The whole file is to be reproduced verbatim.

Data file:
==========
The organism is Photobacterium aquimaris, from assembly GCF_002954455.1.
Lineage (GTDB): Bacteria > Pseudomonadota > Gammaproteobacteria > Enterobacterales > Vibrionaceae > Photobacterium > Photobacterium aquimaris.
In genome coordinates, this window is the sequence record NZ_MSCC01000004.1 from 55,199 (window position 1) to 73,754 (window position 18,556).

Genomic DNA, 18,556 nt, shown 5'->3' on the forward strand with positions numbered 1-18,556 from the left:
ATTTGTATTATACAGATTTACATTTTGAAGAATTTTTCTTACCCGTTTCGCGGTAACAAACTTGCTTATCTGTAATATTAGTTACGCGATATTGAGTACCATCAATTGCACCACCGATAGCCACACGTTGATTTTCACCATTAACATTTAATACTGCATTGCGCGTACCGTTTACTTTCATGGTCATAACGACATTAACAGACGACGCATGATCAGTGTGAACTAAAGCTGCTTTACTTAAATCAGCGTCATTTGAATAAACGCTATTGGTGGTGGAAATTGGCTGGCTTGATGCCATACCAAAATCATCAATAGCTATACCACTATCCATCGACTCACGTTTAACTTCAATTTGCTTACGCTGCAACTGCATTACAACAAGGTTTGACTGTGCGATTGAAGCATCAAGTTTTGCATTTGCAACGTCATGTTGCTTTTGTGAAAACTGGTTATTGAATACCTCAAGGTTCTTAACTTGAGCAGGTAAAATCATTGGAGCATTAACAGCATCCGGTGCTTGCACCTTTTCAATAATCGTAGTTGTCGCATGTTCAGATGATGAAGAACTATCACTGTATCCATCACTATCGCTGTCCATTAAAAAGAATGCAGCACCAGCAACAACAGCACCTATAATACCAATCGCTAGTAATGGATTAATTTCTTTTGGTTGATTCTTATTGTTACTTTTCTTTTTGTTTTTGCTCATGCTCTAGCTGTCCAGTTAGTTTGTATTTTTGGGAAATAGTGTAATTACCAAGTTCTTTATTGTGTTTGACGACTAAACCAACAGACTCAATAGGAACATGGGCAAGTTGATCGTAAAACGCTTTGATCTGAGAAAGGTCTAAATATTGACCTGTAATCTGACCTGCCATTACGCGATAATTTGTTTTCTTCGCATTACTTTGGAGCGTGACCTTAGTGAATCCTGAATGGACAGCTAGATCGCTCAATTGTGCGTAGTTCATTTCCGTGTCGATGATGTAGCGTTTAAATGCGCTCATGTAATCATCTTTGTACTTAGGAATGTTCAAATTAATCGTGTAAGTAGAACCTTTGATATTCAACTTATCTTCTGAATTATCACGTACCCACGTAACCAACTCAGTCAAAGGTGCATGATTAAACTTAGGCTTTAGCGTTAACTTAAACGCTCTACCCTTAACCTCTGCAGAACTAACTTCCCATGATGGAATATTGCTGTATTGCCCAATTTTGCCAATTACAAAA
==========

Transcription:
The organism is Photobacterium aquimaris, from assembly GCF_002954455.1.
Lineage (GTDB): Bacteria > Pseudomonadota > Gammaproteobacteria > Enterobacterales > Vibrionaceae > Photobacterium > Photobacterium aquimaris.
In genome coordinates, this window is the sequence record NZ_MSCC01000004.1 from 55,199 (window position 1) to 73,754 (window position 18,556).

Genomic DNA, 18,556 nt, shown 5'->3' on the forward strand with positions numbered 1-18,556 from the left:
ATTTGTATTATACAGATTTACATTTTGAAGAATTTTTCTTACCCGTTTCGCGGTAACAAACTTGCTTATCTGTAATATTAGTTACGCGATATTGAGTACCATCAATTGCACCACCGATAGCCACACGTTGATTTTCACCATTAACATTTAATACTGCATTGCGCGTACCGTTTACTTTCATGGTCATAACGACATTAACAGACGACGCATGATCAGTGTGAACTAAAGCTGCTTTACTTAAATCAGCGTCATTTGAATAAACGCTATTGGTGGTGGAAATTGGCTGGCTTGATGCCATACCAAAATCATCAATAGCTATACCACTATCCATCGACTCACGTTTAACTTCAATTTGCTTACGCTGCAACTGCATTACAACAAGGTTTGACTGTGCGATTGAAGCATCAAGTTTTGCATTTGCAACGTCATGTTGCTTTTGTGAAAACTGGTTATTGAATACCTCAAGGTTCTTAACTTGAGCAGGTAAAATCATTGGAGCATTAACAGCATCCGGTGCTTGCACCTTTTCAATAATCGTAGTTGTCGCATGTTCAGATGATGAAGAACTATCACTGTATCCATCACTATCGCTGTCCATTAAAAAGAATGCAGCACCAGCAACAACAGCACCTATAATACCAATCGCTAGTAATGGATTAATTTCTTTTGGTTGATTCTTATTGTTACTTTTCTTTTTGTTTTTGCTCATGCTCTAGCTGTCCAGTTAGTTTGTATTTTTGGGAAATAGTGTAATTACCAAGTTCTTTATTGTGTTTGACGACTAAACCAACAGACTCAATAGGAACATGGGCAAGTTGATCGTAAAACGCTTTGATCTGAGAAAGGTCTAAATATTGACCTGTAATCTGACCTGCCATTACGCGATAATTTGTTTTCTTCGCATTACTTTGGAGCGTGACCTTAGTGAATCCTGAATGGACAGCTAGATCGCTCAATTGTGCGTAGTTCATTTCCGTGTCGATGATGTAGCGTTTAAATGCGCTCATGTAATCATCTTTGTACTTAGGAATGTTCAAATTAATCGTGTAAGTAGAACCTTTGATATTCAACTTATCTTCTGAATTATCACGTACCCACGTAACCAACTCAGTCAAAGGTGCATGATTAAACTTAGGCTTTAGCGTTAACTTAAACGCTCTACCCTTAACCTCTGCAGAACTAACTTCCCATGATGGAATATTGCTGTATTGCCCAATTTTGCCAATTACAAAA